U.S Proposes a Bureau for Global Health Security and Diplomacy
By Uzman Unis Bah
A Bureau for Global Health Security and Diplomacy strengthens global health security and addresses the growing national security challenges presented by global health crises, Antony J. Blinken, U.S. Secretary of State, said.
A Bureau for Global Health Security and Diplomacy is crucial in promoting global health security and taking strides to stop the spread of infectious diseases and preventing global pandemics. “Health threats such as COVID-19, Ebola, HIV/AIDS, and many others continue to prove that health security is national security”, Blinken said.
The United States takes an active leadership role in theGlobal Health Security Agenda (GHSA)to build a world safe and secure from transmissible disease hazards, whether occurring naturally, accidentally released or intentionally. The GHSA is a multidimensional and multi-sectoral initiative of nearly 70 countries and numerous private and non-governmental sector partners. Through GHSA, the United States inspires global counterparts to invest in basic healthcare systems and to reinforce health security across the intersection of human and animal health.
A virus can spread quickly across borders and around the globe, threatening lives and disrupting how countries’ and communities’ vibrancy – impacting our safety, security, and stability – here at home and in every part of the world, Blinken noted.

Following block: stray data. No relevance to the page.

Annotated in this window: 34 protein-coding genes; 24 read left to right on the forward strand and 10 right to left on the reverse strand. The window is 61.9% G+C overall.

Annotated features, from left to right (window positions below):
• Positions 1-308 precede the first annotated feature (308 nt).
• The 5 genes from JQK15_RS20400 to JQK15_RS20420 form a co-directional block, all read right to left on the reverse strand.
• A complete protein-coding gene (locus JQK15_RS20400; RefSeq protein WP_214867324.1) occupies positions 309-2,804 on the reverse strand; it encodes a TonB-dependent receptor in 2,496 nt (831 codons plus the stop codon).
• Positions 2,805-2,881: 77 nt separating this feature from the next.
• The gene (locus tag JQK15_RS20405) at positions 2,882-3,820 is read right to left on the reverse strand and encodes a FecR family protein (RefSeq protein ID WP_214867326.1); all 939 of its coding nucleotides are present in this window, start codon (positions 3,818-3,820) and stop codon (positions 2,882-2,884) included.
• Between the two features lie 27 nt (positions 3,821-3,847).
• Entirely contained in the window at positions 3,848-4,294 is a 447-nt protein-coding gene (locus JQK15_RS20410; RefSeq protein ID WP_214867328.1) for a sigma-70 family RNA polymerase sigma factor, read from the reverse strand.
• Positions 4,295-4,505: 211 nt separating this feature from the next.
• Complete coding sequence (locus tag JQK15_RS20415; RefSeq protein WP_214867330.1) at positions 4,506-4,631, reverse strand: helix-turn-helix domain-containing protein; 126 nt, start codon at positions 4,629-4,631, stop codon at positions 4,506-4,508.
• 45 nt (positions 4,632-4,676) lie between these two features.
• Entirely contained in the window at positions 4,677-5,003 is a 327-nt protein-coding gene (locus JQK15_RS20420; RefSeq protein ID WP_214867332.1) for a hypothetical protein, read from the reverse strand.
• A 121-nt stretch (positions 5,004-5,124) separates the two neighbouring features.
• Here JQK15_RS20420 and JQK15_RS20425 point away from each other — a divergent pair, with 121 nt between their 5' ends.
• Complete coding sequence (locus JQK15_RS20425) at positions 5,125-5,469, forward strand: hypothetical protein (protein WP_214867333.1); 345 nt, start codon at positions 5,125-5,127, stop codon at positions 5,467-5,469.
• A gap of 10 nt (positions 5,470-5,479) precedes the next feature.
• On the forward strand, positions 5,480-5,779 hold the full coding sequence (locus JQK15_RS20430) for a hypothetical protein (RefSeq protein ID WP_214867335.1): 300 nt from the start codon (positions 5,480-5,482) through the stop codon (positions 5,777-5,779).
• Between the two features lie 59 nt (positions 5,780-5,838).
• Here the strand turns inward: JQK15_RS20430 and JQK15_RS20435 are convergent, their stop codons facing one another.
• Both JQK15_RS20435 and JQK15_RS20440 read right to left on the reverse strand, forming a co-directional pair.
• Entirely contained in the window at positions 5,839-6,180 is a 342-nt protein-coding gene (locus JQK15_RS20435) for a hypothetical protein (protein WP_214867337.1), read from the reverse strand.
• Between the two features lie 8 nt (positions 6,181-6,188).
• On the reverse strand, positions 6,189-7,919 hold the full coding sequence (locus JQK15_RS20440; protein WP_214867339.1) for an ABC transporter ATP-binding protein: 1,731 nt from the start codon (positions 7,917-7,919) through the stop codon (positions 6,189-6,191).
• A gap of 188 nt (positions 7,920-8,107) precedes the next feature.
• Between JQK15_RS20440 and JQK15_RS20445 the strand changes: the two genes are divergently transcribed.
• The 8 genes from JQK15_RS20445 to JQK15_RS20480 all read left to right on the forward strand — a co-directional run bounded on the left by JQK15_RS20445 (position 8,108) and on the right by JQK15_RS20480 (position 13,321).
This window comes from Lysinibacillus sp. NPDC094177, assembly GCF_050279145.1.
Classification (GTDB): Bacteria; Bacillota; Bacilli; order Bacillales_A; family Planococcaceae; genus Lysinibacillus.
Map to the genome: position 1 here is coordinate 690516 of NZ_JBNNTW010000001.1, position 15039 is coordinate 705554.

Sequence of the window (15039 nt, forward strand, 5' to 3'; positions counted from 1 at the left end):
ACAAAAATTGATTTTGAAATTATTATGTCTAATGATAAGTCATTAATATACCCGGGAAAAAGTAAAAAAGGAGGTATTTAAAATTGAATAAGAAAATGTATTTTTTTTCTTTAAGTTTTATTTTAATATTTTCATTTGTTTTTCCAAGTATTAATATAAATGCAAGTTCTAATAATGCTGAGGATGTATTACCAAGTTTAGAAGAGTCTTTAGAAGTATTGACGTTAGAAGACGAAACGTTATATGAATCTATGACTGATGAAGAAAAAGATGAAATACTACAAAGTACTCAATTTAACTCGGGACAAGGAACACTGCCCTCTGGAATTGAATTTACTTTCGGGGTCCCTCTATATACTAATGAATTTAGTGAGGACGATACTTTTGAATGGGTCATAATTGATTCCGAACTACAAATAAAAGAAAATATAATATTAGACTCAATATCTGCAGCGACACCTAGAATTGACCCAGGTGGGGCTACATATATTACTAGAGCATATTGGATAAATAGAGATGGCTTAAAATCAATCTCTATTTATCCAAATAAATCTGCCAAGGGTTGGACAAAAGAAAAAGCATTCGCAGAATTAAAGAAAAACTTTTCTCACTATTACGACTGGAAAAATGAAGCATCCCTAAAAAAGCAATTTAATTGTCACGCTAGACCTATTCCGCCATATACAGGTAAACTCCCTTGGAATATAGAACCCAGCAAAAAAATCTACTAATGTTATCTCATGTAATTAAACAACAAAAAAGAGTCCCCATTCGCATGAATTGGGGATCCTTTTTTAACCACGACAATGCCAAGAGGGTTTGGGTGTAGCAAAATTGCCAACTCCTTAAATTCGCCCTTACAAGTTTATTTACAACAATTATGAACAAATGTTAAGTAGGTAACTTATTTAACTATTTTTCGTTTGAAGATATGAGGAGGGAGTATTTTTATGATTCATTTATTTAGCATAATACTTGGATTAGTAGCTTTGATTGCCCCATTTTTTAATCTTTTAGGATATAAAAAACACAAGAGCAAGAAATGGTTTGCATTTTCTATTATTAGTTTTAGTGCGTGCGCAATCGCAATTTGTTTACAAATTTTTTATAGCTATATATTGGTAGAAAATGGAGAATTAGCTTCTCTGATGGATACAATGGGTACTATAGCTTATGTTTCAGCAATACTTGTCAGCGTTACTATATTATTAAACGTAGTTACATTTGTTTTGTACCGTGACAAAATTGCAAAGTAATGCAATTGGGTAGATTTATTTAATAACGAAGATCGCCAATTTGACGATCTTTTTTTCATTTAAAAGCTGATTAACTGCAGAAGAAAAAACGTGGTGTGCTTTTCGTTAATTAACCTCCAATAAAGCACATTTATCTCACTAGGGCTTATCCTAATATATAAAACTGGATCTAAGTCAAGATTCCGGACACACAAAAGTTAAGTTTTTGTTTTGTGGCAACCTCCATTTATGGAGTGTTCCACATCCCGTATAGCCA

“The establishment of the new Bureau would bring together the Office of International Health and Biodefense in the Bureau of Oceans and International Environmental and Scientific Affairs (OES/IHB) and the functions of the Coordinator for Global COVID-19 Response and Health Security (S/CRHS) with the Office of the U.S. Global AIDS Coordinator (S/GAC), which leads and coordinates the U.S. President’s Emergency Plan for AIDS Relief (PEPFAR) and is home to the Office of Global Health Diplomacy”, the Secretary states.
Blinken stressed the essence of the existing teams, working with critical partners throughout government and leading the U.S. international global health security efforts.
With funding from USAID, the GHAS and support from the Food and Agriculture Organization (FAO) in Sierra Leone through Emergency Centre for Transboundary Animal Diseases project has provided training to master and utilize the 10-step Joint Risk Assessment process (JRAs) in 2021 for priority zoonotic diseases in Sierra Leone (rabies and Lassa fever) and to create a system for conducting JRAs in the future.
“This new structure would allow our health security experts and diplomats to work more effectively together to prevent, detect, and respond to existing and future health threats,” the Secretary affirmed. The Bureau of Global Health Security and Diplomacy will strengthen the capacity of African countries like Sierra Leone, Liberia and Guinea – countries affected by the Ebola outbreak in 2014 and the current COVI-19 Pandemic to address the issues of zoonotic diseases before it could escalate into a global health situation.
The World Health Organization (WHO) described Global health security as essential for minimizing the danger and impact of acute public health events that endanger people’s health across geographical regions and international boundaries.